A farmer’s work is definitely not child’s play and Sizo Tshabalala’s story is a testament to that. It took guts and perseverance for the 31-year-old to keep going, despite many setbacks and many mistakes.
Although Tshabalala, from Elukwatini in Mpumalanga, proved his naysayers wrong when he started farming six years ago, his failed attempts and the tough lessons learnt did not come cheap.
In 2010, after he matriculated from Takheni Secondary School in Elukwatini, Tshabalala completed a diploma in animal production at Tshwane University of Technology (TUT).
Tshabalala says his decision to farm did not sit well with his mother, Smangele, especially because his four siblings pursued careers in technology and journalism. “It’s mostly because my mother grew up in a time where they were taught that being employed by someone is the way to go. All of my siblings had jobs and when I decided to farm it was a disaster for her,” he adds.
His chosen career took an even greater toll on his parents since they also had to pay for his tertiary studies. “Seeing me come home dirty, my mother did not associate it with money making or with any success.”
During his animal production course at TUT, Tshabalala completed his practical training at the Agricultural Research Council (ARC), followed by a two-year internship at the Mpumalanga Department of Agriculture.
“I majored in poultry production, including artificial insemination, hatchery and pig production. I finished my internship at the Department of Agriculture in the animal production section giving advice to farmers.”
At the end of the internship, Tshabalala had saved enough money to buy a piece of land to start farming in Elukwatini in 2013. He refused all the job applications his parents flooded him with to follow his farming dream.
“It taught me a great deal about patience – in myself and in my goals.” – Sizo Tshabalala
Tshabalala finally had the chance to put his farming skills to the test when his parents bought his first six calves. He applied all his knowledge from vaccination to dipping the animals and two years later, he convinced his older brother, Sfiso to purchase 41 pure bred boer goats (a breed of goats that can withstand hot and dry conditions and was developed in South Africa) to expand his farming operations.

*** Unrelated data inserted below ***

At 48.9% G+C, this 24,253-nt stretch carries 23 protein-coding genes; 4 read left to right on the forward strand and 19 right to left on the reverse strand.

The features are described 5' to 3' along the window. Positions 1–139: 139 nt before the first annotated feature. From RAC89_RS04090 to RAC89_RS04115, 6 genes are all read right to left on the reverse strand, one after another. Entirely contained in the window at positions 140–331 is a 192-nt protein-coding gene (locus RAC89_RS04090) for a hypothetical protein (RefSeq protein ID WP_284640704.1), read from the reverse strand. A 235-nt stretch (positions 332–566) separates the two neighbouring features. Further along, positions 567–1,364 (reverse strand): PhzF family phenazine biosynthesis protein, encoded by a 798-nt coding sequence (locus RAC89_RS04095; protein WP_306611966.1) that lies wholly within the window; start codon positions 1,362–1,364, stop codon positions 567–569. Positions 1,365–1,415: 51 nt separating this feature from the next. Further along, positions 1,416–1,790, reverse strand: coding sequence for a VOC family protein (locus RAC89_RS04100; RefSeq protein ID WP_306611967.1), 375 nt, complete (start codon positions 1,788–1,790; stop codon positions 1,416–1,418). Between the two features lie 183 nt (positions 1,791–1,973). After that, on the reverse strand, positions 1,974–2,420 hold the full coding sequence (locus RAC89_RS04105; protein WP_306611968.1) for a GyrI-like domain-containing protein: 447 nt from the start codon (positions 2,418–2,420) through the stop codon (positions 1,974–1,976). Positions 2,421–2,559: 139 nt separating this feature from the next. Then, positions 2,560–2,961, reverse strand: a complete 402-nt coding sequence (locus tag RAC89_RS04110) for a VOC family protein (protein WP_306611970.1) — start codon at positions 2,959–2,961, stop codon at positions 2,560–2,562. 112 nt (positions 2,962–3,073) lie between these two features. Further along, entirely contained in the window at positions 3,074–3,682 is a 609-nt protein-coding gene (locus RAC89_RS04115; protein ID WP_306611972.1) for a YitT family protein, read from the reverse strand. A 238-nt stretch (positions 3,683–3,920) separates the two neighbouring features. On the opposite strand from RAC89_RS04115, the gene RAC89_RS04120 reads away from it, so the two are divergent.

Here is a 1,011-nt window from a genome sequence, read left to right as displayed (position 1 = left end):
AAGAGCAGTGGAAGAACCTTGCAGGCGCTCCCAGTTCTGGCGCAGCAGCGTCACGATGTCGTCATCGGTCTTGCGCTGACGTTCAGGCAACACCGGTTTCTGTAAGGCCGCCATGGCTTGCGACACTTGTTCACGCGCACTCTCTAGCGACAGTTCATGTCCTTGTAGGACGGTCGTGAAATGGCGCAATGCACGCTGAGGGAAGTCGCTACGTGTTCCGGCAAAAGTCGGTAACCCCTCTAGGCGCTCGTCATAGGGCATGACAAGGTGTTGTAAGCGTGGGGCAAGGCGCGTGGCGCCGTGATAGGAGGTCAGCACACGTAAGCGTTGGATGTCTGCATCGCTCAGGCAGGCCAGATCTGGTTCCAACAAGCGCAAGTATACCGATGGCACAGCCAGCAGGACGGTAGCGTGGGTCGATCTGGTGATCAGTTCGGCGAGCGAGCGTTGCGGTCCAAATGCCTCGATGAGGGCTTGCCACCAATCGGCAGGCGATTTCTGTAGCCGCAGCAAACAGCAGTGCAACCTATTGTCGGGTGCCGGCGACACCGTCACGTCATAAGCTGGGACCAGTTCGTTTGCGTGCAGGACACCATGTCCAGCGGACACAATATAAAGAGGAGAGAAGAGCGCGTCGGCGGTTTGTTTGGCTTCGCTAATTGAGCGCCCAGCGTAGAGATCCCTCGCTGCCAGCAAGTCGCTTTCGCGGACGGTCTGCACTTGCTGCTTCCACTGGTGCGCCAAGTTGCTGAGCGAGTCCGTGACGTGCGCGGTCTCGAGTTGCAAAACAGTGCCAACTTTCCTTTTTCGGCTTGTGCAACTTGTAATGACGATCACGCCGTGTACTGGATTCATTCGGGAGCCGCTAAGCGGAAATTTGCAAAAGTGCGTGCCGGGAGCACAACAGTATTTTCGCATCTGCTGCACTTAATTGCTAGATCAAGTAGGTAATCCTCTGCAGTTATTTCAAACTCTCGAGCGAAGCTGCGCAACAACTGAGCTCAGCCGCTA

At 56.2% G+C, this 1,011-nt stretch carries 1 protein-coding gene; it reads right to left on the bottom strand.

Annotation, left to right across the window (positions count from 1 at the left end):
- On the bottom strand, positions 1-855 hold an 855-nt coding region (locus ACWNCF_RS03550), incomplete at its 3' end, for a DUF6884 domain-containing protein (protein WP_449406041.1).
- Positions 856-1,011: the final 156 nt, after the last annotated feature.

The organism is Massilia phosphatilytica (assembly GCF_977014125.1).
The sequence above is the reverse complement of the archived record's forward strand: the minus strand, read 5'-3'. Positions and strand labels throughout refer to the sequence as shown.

In 2015, Tshabalala’s farming aspirations turned into a nightmare. His money was drying up and because his cows were still young, they were not able to mate and multiply. At this point he was spending money taking care of the animals without any financial gain.
Disappointed, but still proud of the lesson learnt, Tshabalala says he soon realised that he did not understand what his purpose was with the calves. “We bought the calves when they were still young, and it took three to four years for them to give birth. In the fourth year I ran out of money and realised that when you start a production you must have a goal,” he adds.
Looking back, the now more experienced Tshabalala says he would have bought pregnant cows, but he was instead forced to sell them when he ran into more challenges on his farm.
In 2016 his luck seemed to turn when his goats fell pregnant, but 39 of the 43 pregnant goats miscarried and the rest of the kids, who were healthy at birth, were stolen.
Tshabalala was undeterred. “I waited for a second season and hired a herdsman to take care of my goats, when I was involved in the Sasol I-AM-PRENEUR incubator programme. While I was busy with the programme the goats gave birth but when I got to the farm, I discovered that my herdsman took up another job,” Tshabalala says.
Many of his new-born goats passed away and when the third season came Tshabalala took his financial and emotional well-being into account and decided to sell all the goats he had left.
To keep his farming dream alive, Tshabalala decided to partner with his childhood friend Musawenkosi Madlopha, who also studied animal production. They decided to invest in layer production and started off with 50 chickens, which has since grown to over a thousand. On their 8 hectares of communal land in Elukwatini, Tshabalala and Madlopha also started farming with corn two years ago.
Despite his many setbacks Tshabalala is heading in the right direction. He says he focused too much on the less important things, which distracted him from his end goal. Reflecting on his many trials and errors, Tshabalala adds, “it taught me a great deal about patience – in myself and in my goals.”